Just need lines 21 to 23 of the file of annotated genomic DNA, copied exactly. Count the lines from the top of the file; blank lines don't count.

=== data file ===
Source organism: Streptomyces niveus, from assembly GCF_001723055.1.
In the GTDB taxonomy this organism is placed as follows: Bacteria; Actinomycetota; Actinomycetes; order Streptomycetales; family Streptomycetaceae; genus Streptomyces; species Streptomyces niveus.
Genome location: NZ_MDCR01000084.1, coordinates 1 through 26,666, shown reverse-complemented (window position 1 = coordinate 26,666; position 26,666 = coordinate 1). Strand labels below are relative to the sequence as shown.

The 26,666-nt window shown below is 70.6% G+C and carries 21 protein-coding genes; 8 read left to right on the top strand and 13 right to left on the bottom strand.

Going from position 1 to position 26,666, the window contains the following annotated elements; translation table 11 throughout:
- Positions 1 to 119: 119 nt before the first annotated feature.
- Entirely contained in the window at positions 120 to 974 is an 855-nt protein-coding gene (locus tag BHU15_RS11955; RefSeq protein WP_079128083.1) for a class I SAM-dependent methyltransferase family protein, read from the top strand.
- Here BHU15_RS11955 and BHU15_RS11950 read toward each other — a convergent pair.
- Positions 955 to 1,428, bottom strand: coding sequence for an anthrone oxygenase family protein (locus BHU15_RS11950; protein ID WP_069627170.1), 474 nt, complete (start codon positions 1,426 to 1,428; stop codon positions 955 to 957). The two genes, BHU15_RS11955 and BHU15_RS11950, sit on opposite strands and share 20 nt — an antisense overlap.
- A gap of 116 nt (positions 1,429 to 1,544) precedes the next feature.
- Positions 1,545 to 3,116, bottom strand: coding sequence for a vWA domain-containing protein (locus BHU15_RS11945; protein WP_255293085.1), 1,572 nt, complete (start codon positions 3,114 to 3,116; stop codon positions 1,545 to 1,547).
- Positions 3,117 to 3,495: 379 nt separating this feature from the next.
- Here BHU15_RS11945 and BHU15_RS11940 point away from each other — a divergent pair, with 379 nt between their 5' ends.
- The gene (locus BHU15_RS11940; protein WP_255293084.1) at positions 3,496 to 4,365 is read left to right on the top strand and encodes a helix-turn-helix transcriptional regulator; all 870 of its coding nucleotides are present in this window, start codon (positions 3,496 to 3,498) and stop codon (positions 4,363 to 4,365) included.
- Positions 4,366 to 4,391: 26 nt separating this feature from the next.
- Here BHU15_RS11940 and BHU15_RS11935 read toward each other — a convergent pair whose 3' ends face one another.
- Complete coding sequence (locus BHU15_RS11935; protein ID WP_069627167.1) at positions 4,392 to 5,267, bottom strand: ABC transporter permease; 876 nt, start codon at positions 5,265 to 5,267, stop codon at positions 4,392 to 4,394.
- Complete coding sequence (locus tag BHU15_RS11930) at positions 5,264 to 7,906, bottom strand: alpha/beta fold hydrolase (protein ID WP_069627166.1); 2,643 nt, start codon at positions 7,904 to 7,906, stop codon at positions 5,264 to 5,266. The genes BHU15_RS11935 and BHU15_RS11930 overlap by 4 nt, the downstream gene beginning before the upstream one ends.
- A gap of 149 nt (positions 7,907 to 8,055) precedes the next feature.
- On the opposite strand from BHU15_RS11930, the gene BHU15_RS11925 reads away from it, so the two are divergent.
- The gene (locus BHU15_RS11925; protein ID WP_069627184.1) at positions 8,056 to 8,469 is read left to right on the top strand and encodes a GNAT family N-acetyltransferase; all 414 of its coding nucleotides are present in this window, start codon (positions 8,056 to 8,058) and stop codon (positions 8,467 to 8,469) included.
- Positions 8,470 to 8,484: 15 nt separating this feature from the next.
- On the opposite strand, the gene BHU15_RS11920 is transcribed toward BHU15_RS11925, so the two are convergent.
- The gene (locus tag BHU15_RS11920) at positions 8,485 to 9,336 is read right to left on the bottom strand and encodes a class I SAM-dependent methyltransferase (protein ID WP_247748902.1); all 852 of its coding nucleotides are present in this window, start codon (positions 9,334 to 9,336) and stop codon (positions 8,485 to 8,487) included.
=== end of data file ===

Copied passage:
- The gene (locus BHU15_RS11925; protein ID WP_069627184.1) at positions 8,056 to 8,469 is read left to right on the top strand and encodes a GNAT family N-acetyltransferase; all 414 of its coding nucleotides are present in this window, start codon (positions 8,056 to 8,058) and stop codon (positions 8,467 to 8,469) included.
- Positions 8,470 to 8,484: 15 nt separating this feature from the next.
- On the opposite strand, the gene BHU15_RS11920 is transcribed toward BHU15_RS11925, so the two are convergent.